S2: And due to the fact this is for radio. Describe the visual style of his drawing. I guess.

S5: The closest approximation in American comic strips would be one thing.

S3: Style smart would be like Hagar the horrible. He’s got a pretty loose and fluid freestyle. It actually appeals to me. He’s not one particular of these. It is not like Ernie Bush Miller’s Nancy. There is not. These are not meticulously planned and drawn panels. His panels are absolutely free , effortless , floating , frenetic and funny. Funny. And he’s I have to say it once more , he’s type of silly. Some of his jokes are , you know , he’s not above a crappy pun , you know , to get the punch line. And some of.

S2: You speak about that , he’s he’s type of got some silly humor to him. And some of these appear political on one particular level , but then type of have a punch line that is pretty silly. Yes.

S3: Yes. Yes. I feel that may well be some of the way we right here in the United States are attuned to Mexican.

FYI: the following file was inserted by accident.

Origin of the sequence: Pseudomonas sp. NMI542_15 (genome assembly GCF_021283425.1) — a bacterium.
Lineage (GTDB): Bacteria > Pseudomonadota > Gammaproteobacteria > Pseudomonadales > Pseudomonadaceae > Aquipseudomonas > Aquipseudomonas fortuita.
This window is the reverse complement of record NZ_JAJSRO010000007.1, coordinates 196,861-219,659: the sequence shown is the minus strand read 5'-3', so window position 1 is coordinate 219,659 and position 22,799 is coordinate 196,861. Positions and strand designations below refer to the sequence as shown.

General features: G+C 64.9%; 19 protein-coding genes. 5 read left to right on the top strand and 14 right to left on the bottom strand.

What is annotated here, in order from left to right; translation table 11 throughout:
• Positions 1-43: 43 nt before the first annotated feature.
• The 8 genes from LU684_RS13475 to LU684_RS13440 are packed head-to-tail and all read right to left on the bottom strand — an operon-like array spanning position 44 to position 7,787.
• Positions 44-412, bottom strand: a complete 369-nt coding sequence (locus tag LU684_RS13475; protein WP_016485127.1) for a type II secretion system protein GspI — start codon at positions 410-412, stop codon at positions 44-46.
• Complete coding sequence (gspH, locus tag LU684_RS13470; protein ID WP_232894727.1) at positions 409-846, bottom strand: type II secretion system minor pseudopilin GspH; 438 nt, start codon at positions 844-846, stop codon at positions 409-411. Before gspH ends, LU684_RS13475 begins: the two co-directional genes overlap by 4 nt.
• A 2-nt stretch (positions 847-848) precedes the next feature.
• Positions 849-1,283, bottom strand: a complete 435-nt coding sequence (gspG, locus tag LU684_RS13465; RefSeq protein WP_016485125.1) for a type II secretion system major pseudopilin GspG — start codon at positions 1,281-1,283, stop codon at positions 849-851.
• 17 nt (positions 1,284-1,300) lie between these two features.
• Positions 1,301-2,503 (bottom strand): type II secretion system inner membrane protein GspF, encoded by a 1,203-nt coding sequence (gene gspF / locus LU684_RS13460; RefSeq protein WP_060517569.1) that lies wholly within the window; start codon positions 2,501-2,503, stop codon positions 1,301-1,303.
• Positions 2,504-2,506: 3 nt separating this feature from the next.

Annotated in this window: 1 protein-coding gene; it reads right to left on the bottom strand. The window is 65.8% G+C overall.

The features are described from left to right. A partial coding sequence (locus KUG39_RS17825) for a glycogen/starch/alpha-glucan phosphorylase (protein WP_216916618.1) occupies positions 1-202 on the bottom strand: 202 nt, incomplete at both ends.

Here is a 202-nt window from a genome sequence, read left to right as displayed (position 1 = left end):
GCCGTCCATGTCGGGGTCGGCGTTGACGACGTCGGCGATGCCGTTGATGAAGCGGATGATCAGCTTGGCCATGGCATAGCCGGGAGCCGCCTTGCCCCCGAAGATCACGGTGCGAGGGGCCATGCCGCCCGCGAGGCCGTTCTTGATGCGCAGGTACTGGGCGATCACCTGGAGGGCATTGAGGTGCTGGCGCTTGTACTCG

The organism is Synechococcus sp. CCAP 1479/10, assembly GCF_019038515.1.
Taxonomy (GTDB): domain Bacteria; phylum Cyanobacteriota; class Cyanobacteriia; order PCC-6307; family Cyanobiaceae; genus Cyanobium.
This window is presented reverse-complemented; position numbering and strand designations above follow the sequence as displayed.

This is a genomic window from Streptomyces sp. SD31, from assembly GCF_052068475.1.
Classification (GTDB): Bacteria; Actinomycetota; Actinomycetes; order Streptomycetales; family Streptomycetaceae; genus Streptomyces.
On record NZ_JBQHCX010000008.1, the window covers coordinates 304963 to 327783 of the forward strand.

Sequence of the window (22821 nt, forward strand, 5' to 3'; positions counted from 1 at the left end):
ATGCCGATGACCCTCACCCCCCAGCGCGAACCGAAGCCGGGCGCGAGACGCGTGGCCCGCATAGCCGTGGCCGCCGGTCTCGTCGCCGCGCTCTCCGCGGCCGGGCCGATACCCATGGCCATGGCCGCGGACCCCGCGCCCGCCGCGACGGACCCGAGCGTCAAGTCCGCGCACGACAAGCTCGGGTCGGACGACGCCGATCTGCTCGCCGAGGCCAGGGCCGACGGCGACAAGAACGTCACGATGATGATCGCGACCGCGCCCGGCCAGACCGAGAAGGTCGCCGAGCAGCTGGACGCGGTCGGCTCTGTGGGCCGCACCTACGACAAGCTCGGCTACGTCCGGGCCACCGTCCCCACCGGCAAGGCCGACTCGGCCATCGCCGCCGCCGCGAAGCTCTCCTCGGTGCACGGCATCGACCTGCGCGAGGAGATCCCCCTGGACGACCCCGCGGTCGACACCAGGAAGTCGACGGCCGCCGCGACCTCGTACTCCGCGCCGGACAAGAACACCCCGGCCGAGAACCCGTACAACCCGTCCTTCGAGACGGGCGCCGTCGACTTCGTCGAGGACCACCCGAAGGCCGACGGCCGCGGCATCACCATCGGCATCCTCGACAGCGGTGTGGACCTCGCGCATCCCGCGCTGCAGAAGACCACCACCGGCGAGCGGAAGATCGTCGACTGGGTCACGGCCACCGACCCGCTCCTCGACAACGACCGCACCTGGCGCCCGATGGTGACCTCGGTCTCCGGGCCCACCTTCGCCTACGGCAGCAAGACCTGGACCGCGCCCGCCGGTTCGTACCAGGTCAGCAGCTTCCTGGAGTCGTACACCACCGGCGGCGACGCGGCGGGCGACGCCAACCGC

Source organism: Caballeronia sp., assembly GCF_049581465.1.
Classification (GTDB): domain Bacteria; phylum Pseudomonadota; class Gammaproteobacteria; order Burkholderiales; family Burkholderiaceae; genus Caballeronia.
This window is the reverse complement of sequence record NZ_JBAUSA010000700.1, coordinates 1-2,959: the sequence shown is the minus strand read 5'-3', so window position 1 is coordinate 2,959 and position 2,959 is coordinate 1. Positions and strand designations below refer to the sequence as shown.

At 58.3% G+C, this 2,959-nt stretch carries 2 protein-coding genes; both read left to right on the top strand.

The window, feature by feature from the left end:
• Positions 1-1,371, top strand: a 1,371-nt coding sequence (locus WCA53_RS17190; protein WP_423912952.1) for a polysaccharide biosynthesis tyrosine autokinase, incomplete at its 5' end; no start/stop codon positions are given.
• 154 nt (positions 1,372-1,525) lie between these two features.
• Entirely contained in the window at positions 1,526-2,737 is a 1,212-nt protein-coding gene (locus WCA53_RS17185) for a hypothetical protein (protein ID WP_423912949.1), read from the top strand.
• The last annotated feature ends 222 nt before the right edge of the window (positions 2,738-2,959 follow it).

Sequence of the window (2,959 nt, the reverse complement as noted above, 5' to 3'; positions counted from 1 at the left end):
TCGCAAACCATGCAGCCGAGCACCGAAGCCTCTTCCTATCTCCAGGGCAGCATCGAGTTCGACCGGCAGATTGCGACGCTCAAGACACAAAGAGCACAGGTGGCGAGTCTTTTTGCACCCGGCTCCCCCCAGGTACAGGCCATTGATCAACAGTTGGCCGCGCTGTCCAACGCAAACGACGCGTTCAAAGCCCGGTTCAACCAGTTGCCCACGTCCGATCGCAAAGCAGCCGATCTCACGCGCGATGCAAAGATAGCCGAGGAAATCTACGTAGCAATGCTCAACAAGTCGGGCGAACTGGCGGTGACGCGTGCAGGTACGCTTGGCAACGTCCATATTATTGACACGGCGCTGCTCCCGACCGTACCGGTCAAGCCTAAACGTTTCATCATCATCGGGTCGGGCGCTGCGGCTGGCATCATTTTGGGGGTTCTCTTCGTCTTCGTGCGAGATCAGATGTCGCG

S5: Art and culture.

S3: We presume occasionally the foregrounding of the political. And we’re aghast to discover out that Mexicans like Americans are just into the exact same crap that we Americans are. You know , that is that is the wonder. I imply , one particular of the conclusions of Tex-Mex seductive hallucinations of the Mexican is that Mexicans are no distinctive than Americans. That is , they are funny and racist.

S5: And unpredictable.

S3: And complete of irony and contradictions. They are human. They are human. They are all also human. And I feel we see that in in 3 news perform. I imply , what does 3 no try to do as a cartoonist ? Generally , he’s attempting to make you laugh now. He capitalizes on our familiar I imply , why does he appeal to an American audience ? Properly , a lot of his jokes are about American pop culture from The Avengers to Star Trek to Star Wars. Mexicans watch Television two and they go to the films. And so his concentrate is on we can feel of it as North American well-known culture. And so in his perform , we should not be shocked to discover these players. Now , he’s also got Mexican staples. He’s got Luchadores , he’s got the Mexican wrestlers. And what he’s got , which is what is correct of most comic strips , is he’s got his eye open to hypocrisy.